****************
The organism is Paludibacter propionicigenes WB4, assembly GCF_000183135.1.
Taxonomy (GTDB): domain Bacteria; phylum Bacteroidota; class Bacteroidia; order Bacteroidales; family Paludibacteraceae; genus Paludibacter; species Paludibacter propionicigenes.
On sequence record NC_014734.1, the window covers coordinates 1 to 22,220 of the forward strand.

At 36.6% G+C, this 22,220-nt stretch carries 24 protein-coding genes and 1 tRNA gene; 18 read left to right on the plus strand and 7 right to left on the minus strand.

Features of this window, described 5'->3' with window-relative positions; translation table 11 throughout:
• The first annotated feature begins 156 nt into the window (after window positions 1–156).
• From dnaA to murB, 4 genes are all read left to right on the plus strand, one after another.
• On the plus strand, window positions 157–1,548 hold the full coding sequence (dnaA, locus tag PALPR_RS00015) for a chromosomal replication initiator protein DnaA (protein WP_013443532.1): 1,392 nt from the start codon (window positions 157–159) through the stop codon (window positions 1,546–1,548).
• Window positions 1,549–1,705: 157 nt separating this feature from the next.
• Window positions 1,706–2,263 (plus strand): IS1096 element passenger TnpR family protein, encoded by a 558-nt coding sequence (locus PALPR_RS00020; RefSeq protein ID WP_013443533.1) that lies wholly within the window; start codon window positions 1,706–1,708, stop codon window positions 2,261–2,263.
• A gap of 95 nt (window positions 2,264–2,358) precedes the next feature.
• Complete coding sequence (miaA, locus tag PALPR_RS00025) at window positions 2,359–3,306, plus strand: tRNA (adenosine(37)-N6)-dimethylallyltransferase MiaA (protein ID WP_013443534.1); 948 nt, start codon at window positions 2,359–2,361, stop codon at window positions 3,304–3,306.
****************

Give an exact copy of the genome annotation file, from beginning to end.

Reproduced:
The organism is Paludibacter propionicigenes WB4, assembly GCF_000183135.1.
Taxonomy (GTDB): domain Bacteria; phylum Bacteroidota; class Bacteroidia; order Bacteroidales; family Paludibacteraceae; genus Paludibacter; species Paludibacter propionicigenes.
On sequence record NC_014734.1, the window covers coordinates 1 to 22,220 of the forward strand.

At 36.6% G+C, this 22,220-nt stretch carries 24 protein-coding genes and 1 tRNA gene; 18 read left to right on the plus strand and 7 right to left on the minus strand.

Features of this window, described 5'->3' with window-relative positions; translation table 11 throughout:
• The first annotated feature begins 156 nt into the window (after window positions 1–156).
• From dnaA to murB, 4 genes are all read left to right on the plus strand, one after another.
• On the plus strand, window positions 157–1,548 hold the full coding sequence (dnaA, locus tag PALPR_RS00015) for a chromosomal replication initiator protein DnaA (protein WP_013443532.1): 1,392 nt from the start codon (window positions 157–159) through the stop codon (window positions 1,546–1,548).
• Window positions 1,549–1,705: 157 nt separating this feature from the next.
• Window positions 1,706–2,263 (plus strand): IS1096 element passenger TnpR family protein, encoded by a 558-nt coding sequence (locus PALPR_RS00020; RefSeq protein ID WP_013443533.1) that lies wholly within the window; start codon window positions 1,706–1,708, stop codon window positions 2,261–2,263.
• A gap of 95 nt (window positions 2,264–2,358) precedes the next feature.
• Complete coding sequence (miaA, locus tag PALPR_RS00025) at window positions 2,359–3,306, plus strand: tRNA (adenosine(37)-N6)-dimethylallyltransferase MiaA (protein ID WP_013443534.1); 948 nt, start codon at window positions 2,359–2,361, stop codon at window positions 3,304–3,306.